Edge tools are among the first tool forms, with surviving primitive axes dated to 8000 B.C.. Early axes were made by “wrapping” the red hot iron around an application, yielding the attention of the axe. The steel bit, introduced in the 18th century, was laid in to the fold in front and hammered into an edge. The side opposite the bit was later extended right into a poll, for better balance and to provide a hammering surface.
The handles took on many different shapes, some indicative or origin, others relating to function. Along the handle had more regarding the arc of the swing that was required. Felling axes took a complete swing and therefore needed the longest handles. Early axes have their handles fitted through the attention from the utmost effective down and the handles stay static in place by locking in to the taper of the attention, for them to be removed for sharpening.
Later axes, however, have their handles fit through the attention from the bottom up, and have a wedge driven in from the top. This permanently locks the handle to the axe and was much preferred by American woodsmen. Many axes found today have been discarded since the handle was split or broken off. Generally they can be bought at a portion of these value and, with another handle, can be restored with their original condition. Most axe collectors have a stock of older flea-market handles they use with this restoration. Like plane blades, axe handles could have been replaced several times through the entire life of the tool. So long as the handle is “proper,” meaning, the right shape and length because of its function, it won’t detract that much from its value.
Pricing of antique axes runs the entire gamut from several dollars to several hundred. Types of well-made axes would include the Plumb, White, Kelly, Miller and numerous others. Beyond these were axes of sometimes lesser quality, but built to a price, and sold by the thousands. Exceptional examples might include handmade axes, possibly from the local blacksmith, or from a manufacturer that specialized in the handmade article, regardless of price.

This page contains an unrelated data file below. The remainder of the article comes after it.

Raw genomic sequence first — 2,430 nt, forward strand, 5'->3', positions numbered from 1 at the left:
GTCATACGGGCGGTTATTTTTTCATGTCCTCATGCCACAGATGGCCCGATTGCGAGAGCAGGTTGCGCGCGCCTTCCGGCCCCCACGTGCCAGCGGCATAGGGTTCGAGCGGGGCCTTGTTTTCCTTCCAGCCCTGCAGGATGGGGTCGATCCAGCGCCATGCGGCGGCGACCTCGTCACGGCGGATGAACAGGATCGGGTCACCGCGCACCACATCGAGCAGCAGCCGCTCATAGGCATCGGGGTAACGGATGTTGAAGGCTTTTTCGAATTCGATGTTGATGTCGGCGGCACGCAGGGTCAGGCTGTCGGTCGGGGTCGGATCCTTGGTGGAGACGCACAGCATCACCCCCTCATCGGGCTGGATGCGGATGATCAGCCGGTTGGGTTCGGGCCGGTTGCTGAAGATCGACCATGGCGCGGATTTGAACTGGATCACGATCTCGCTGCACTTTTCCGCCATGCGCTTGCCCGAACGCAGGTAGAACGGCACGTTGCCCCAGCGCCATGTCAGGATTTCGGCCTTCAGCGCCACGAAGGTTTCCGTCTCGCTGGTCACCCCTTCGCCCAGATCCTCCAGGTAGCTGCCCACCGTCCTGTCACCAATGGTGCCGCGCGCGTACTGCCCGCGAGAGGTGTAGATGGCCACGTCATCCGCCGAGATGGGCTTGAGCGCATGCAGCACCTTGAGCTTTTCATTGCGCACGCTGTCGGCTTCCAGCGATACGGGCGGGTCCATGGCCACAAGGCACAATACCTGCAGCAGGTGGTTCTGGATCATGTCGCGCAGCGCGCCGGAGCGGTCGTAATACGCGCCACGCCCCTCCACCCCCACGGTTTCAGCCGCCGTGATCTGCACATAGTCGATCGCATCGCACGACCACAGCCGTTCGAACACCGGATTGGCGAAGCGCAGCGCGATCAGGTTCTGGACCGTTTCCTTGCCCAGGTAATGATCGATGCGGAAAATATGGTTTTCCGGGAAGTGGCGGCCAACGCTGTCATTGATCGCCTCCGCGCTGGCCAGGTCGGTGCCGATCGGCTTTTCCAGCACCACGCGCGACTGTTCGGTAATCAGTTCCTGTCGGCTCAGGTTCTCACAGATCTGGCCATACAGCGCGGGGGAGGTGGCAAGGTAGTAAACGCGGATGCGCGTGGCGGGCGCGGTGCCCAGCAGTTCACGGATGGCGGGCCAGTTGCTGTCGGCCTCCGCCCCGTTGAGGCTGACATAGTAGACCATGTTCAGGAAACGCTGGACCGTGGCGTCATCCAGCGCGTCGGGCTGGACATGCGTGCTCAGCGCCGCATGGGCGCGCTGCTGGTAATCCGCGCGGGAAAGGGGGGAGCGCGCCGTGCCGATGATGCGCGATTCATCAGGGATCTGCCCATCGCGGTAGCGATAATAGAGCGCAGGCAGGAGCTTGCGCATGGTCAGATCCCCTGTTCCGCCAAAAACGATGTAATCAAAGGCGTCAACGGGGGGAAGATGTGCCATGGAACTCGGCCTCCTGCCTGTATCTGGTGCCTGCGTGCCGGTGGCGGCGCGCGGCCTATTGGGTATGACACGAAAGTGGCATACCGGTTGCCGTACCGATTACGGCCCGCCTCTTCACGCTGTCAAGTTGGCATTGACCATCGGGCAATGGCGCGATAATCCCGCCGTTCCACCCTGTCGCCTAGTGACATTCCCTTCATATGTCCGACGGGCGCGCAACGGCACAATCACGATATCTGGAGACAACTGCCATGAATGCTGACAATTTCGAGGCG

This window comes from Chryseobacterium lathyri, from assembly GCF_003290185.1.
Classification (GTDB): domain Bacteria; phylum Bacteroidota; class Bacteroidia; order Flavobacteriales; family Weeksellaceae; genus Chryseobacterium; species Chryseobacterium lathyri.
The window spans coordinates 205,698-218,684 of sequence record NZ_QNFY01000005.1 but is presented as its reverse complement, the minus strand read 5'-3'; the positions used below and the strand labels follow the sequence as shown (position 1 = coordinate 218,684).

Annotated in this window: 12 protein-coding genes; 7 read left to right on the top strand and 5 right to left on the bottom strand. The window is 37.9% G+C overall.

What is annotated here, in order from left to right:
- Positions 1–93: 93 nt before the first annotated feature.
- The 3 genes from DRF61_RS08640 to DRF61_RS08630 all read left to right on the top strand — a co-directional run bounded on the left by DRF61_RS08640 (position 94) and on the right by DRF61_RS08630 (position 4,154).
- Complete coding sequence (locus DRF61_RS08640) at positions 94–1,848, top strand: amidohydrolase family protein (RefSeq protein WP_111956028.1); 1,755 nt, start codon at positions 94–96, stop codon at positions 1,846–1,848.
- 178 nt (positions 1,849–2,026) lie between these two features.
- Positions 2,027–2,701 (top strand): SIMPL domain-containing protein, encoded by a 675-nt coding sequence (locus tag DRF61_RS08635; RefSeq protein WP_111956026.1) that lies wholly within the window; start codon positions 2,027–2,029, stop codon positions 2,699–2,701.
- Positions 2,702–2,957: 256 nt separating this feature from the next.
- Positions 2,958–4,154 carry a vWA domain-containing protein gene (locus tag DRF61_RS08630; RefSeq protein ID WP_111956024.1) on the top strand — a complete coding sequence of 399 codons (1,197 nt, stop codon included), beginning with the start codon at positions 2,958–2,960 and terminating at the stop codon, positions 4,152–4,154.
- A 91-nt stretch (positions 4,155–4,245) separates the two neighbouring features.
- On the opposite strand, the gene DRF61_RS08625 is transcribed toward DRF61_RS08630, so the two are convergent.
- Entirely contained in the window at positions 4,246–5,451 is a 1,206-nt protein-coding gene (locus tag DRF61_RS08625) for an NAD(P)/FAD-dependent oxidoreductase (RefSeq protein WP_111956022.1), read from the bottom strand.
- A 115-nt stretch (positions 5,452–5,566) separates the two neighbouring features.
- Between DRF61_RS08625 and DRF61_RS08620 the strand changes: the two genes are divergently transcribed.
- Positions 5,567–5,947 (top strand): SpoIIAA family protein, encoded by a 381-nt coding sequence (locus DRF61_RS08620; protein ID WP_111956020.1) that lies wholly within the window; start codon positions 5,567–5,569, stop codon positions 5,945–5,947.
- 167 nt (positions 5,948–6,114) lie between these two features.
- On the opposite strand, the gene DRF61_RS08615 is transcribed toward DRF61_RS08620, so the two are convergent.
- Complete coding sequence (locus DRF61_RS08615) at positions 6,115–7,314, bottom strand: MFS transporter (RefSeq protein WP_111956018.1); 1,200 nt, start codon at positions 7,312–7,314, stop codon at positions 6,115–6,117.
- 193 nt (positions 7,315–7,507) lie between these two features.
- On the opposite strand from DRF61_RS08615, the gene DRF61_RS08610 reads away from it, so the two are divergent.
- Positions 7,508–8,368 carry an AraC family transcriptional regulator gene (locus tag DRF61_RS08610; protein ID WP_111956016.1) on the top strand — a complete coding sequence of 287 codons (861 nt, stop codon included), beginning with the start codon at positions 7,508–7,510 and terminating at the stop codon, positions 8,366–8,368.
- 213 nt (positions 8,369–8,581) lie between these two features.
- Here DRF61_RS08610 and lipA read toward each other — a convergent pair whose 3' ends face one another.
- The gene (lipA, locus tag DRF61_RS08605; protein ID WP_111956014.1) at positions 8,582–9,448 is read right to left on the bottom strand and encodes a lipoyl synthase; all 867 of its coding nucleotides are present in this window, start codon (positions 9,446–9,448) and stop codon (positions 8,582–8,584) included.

There are several kinds of axes on the market such as:
SINGLE BIT FELLING AXE:
This axe is known as the workhorse of the axe family. It is really a simple design, varying from the 2 ½ lb. head used by campers to the 4 ½ to 7 lb. head useful for forest work. Viking axes for sale There are heads utilized in lumbermen’s competition which can be around 12lbs.. With the advent of the two-man crosscut saw, and later the energy chain saw, tree no longer are taken down by axes. The axe is more an electricity tool for clearing branches off the downed tree, and splitting firewood.
DOUBLE BIT FELLING AXE:
Double bit axes will have straight handles, unlike any other modern axe. Virtually all axe handles are hickory. Hickory has both strength and spring, and was found very early to be the most effective for axe handles. Starting in the late 1800’s numerous axe manufactures adopted intricate logos that were embossed or etched on the top of the axe. Almost 200 different styles have been identified to date and these have become an appealing collectible.
The broad axe is much less common whilst the felling axe, and will be a lot larger. It’s purpose was to square up logs into beams. It used a much shorter swing that the felling axe, therefore required a much shorter handle. The identifying feature of many of these axes may be the chisel edge, that allowed the trunk side of the axe to be dead flat. Because of the, it posed a challenge of clearance for the hands. To keep the hands from being scraped, the handle was canted or swayed away from the flat plane of the axe. Here is the feature that should always be looked for when buying a broad axe. If the edge is chisel-sharpened, then your handle should be swayed. As with the felling axe, the broad axe heads have many different patterns, mostly a consequence of geographical preference.
The goose wing axe is one of the very artistic looking tools on the market, and it takes it’s name from its resemblance to the wing of a goose in flight. It functions exactly whilst the chisel-edged broad axe, except that the American version has got the handle socket more heavily bent or canted up from the plane of the blade. These axes are large and difficult to forge. Many show cracks and repairs and an original handle is rare. Signed pieces, particularly by American makers, mostly Pennsylvania Dutch, are somewhat more valuable. Also worth focusing on may be the difference in value between American and European axes, the American ones being worth considerably more. Several well-known 19th century American makers whose names appear imprinted on axes are Stohler, Stahler, Sener, Rohrbach, Addams, and L.& I.J. White.